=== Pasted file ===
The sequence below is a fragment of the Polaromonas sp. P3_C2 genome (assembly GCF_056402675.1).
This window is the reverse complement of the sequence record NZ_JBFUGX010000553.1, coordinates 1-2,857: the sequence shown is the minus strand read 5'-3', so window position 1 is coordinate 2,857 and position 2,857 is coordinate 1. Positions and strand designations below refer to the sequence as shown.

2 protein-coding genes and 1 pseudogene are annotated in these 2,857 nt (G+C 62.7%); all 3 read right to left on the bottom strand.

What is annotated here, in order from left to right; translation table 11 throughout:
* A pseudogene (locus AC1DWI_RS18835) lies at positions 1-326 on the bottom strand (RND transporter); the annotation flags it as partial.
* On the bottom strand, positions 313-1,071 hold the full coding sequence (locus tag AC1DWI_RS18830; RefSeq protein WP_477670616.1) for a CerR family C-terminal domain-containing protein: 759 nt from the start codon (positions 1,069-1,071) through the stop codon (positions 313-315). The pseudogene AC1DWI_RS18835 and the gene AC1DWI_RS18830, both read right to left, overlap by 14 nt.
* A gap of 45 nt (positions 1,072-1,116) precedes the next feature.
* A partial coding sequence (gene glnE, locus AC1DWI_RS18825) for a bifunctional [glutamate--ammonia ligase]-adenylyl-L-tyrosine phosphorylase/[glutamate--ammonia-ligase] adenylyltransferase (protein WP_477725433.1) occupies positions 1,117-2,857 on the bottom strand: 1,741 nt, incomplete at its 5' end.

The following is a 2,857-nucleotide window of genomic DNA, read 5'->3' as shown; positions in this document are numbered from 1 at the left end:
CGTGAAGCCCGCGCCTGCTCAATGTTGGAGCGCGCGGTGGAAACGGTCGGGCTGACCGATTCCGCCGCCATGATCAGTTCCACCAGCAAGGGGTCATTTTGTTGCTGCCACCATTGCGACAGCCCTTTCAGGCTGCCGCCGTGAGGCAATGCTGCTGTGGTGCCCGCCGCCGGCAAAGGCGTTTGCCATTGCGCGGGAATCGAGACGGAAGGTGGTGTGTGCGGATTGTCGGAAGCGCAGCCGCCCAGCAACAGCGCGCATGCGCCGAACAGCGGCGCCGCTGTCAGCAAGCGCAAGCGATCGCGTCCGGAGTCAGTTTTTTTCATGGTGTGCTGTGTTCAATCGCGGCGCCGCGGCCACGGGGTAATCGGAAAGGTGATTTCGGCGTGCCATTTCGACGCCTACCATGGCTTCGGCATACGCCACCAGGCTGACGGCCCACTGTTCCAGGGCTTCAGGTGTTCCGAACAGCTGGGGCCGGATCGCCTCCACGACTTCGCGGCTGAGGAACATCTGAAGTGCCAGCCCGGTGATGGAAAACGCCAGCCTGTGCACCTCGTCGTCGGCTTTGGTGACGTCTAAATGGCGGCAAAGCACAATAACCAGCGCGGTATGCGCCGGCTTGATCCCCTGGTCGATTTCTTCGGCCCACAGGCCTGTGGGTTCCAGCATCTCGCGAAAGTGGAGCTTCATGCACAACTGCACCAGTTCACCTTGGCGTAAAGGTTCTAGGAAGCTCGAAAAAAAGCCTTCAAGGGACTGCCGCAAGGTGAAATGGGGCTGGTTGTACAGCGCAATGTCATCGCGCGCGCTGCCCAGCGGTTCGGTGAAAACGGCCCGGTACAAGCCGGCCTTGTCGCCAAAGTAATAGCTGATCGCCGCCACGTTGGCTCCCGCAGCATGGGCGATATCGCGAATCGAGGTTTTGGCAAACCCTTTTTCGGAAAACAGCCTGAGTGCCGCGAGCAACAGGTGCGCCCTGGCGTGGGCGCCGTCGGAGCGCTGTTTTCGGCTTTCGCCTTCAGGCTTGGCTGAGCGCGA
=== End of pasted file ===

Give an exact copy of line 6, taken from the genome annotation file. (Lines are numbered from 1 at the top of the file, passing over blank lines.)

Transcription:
* On the bottom strand, positions 313-1,071 hold the full coding sequence (locus tag AC1DWI_RS18830; RefSeq protein WP_477670616.1) for a CerR family C-terminal domain-containing protein: 759 nt from the start codon (positions 1,069-1,071) through the stop codon (positions 313-315). The pseudogene AC1DWI_RS18835 and the gene AC1DWI_RS18830, both read right to left, overlap by 14 nt.